The University intends that authorization for non-law-enforcement University personnel to monitor or review electronic communications or files of employees, including faculty and staff, will not be granted casually. Such authorization will require justification based on business needs or on sufficient cause from reasonably substantiated allegations of violation of law or policy on the part of the faculty or staff member. Authorization may be granted by the University president or a vice president (or equivalent) responsible for the affected employee.
Investigations of Violations of Law or Policy
Requests for authorization to monitor or review electronic communications or files because of allegations of violations of policy or law by faculty or staff members usually originate with supervisors. They may also originate with an investigatory authority such as the Director of Equal Opportunity Programs (looking into a sexual harassment claim, for example). A vice president who is asked to consider authorization for monitoring or reviewing the electronic communications or files of an employee must use his or her judgment in determining if there is sufficient reason to grant such authorization. In these situations, the University expects the vice president to maintain confidentiality and to consult with the Office of the General Counsel in determining whether to authorize monitoring or review and in determining if the affected employee or anyone else should be notified that the monitoring or review is taking place.
Examples of business needs include but are not limited to:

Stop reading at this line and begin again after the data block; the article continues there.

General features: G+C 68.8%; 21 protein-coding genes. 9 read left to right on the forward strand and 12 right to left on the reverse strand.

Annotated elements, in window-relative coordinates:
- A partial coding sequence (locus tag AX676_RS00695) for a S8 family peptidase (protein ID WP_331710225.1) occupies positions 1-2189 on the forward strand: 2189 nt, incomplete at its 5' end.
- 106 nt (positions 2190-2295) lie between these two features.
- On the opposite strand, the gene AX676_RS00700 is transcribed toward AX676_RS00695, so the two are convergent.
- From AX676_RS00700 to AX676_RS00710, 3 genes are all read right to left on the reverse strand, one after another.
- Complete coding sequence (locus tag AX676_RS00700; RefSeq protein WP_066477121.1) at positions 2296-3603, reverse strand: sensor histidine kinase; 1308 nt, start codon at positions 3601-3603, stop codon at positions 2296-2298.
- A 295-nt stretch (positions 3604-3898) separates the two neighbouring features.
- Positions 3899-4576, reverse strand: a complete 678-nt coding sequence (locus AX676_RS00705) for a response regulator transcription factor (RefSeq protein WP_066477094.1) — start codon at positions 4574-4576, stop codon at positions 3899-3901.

• the need to have access to the e-mail of an employee who is unexpectedly unavailable and who is conducting time-sensitive negotiations with an outside entity
• negotiations of sufficient importance to justify review of the employee's electronic communications and files when that employee is unable to give consent for that review
• an urgent and sufficiently serious issue of health or safety.
Often it will be desirable for the University to exercise diligence in enlisting the help of the employee to extract the business materials and in considering other steps to respect the personal nature of any other materials present if that help is unavailable. Such steps may include the use of an independent confidential reviewer -- a person on the University staff who does not have supervisory or management responsibilities for the employee whose materials are being reviewed -- to extract the business materials.
Circumstances Not Requiring Authorization
Most security tests of computing systems do not constitute monitoring or review of employee electronic communications or files. Consequently, presidential or vice-presidential authorization is not required for appropriate University staff to conduct such security testing, including testing done by system administrators to determine the strength of protection afforded by the passwords its employees select. In no case, of course, should employees reveal their passwords to anyone, including their system administrators. This testing is aimed at revealing weak or "guessable" passwords, and the appropriate action in responding to identification of a weak password is for the employee to change it immediately.
Similarly, presidential or vice-presidential authorization is not required for appropriate University staff to review attempted access of its systems by persons (employees or others) not authorized to use them.
Presidential or vice-presidential authorization is also not required for review by appropriate University staff of records of the numbers employees call using the University's long-distance telephone system. Such reviews are routinely conducted as part of an Internal Audit review.